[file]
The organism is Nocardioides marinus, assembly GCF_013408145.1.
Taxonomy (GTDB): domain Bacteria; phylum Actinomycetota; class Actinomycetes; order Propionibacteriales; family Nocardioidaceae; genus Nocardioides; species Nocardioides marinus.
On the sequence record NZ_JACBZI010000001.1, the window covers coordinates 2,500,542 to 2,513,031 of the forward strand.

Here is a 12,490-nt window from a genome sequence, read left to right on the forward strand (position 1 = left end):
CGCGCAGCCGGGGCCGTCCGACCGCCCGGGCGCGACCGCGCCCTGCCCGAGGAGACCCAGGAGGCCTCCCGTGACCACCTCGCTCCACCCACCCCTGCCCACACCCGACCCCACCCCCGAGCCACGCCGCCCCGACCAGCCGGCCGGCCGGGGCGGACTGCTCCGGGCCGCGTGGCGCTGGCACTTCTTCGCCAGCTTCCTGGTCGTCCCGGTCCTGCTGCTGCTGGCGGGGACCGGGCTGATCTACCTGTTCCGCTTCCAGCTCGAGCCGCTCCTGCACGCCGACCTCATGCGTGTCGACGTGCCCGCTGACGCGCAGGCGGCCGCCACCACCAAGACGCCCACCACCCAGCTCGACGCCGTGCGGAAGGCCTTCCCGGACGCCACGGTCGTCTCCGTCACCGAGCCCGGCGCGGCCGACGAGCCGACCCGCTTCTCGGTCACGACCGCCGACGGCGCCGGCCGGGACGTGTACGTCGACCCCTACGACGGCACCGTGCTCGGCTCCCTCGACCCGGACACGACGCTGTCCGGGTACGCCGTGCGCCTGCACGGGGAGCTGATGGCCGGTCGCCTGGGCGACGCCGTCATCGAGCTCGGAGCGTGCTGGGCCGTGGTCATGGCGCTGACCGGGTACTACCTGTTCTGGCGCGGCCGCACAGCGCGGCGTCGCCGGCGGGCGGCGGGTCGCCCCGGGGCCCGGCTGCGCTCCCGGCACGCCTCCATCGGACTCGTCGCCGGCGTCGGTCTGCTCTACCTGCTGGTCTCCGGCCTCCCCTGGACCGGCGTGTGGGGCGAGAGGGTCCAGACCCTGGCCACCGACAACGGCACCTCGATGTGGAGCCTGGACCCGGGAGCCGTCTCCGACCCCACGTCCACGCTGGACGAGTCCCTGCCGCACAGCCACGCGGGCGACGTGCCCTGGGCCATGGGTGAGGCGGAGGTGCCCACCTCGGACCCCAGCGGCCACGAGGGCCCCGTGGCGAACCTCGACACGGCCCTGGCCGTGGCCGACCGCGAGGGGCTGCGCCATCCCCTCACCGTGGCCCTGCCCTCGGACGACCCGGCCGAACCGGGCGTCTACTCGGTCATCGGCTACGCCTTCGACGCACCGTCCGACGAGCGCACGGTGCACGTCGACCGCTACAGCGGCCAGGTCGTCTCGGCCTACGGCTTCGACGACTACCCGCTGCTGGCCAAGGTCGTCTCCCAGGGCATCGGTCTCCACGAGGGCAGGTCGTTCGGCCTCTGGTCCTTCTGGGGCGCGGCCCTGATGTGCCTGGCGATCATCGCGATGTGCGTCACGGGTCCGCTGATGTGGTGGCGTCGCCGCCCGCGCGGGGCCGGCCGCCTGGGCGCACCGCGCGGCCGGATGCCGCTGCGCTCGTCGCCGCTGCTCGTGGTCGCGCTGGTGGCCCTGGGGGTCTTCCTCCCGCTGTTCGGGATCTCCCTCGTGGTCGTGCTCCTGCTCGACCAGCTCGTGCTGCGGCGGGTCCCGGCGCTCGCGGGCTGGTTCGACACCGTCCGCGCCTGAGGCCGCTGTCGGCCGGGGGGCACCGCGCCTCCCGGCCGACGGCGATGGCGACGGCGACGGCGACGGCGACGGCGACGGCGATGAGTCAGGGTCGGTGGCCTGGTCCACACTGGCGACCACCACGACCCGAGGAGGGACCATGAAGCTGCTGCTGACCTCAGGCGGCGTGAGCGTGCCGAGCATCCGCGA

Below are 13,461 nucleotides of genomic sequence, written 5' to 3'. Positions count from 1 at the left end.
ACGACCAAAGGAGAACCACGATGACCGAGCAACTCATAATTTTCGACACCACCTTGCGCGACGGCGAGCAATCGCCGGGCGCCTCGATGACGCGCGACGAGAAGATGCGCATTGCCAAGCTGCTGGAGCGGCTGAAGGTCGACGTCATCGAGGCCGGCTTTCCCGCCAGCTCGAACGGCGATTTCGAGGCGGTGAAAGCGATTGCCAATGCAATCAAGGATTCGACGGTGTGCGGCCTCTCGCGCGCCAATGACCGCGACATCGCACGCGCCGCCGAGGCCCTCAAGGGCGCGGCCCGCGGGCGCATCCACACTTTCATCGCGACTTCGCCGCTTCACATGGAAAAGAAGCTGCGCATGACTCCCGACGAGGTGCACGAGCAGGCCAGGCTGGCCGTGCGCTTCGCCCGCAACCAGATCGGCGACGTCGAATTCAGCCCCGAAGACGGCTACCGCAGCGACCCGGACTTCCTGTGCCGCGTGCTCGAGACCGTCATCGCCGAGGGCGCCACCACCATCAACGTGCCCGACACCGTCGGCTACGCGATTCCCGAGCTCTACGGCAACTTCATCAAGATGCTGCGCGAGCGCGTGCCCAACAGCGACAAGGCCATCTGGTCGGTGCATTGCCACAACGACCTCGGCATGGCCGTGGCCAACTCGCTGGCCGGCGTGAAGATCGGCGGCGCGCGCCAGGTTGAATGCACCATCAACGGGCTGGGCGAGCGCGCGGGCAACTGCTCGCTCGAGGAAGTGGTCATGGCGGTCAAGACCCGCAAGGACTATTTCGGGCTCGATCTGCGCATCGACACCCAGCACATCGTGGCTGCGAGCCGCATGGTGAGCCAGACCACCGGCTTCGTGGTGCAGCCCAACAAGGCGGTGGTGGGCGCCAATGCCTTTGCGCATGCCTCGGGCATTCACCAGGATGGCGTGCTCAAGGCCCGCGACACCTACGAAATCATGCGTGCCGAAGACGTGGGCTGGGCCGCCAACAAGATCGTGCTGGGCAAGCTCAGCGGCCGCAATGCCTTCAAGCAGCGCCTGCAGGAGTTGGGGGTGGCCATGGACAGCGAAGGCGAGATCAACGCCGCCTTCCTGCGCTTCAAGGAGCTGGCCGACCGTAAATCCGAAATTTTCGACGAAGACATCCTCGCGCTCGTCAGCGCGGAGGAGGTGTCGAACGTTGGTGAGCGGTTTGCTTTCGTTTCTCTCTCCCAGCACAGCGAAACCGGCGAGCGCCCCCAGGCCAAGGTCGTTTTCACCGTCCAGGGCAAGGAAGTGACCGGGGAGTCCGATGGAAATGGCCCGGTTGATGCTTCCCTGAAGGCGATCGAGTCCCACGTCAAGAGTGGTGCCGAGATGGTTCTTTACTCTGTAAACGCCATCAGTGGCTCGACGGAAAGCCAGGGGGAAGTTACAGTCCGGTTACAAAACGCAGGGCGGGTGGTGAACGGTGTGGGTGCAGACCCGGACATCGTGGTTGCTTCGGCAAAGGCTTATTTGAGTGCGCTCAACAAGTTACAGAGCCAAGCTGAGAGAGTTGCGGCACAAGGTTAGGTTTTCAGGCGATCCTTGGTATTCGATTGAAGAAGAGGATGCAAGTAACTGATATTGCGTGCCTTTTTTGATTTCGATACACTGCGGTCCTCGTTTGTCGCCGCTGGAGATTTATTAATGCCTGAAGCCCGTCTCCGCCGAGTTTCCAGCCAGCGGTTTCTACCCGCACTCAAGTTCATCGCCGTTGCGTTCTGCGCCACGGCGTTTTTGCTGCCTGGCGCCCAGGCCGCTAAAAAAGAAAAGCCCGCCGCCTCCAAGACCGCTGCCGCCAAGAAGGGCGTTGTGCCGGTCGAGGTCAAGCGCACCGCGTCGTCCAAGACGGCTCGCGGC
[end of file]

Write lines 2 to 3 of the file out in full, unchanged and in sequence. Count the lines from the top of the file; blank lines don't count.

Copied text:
Taxonomy (GTDB): domain Bacteria; phylum Actinomycetota; class Actinomycetes; order Propionibacteriales; family Nocardioidaceae; genus Nocardioides; species Nocardioides marinus.
On the sequence record NZ_JACBZI010000001.1, the window covers coordinates 2,500,542 to 2,513,031 of the forward strand.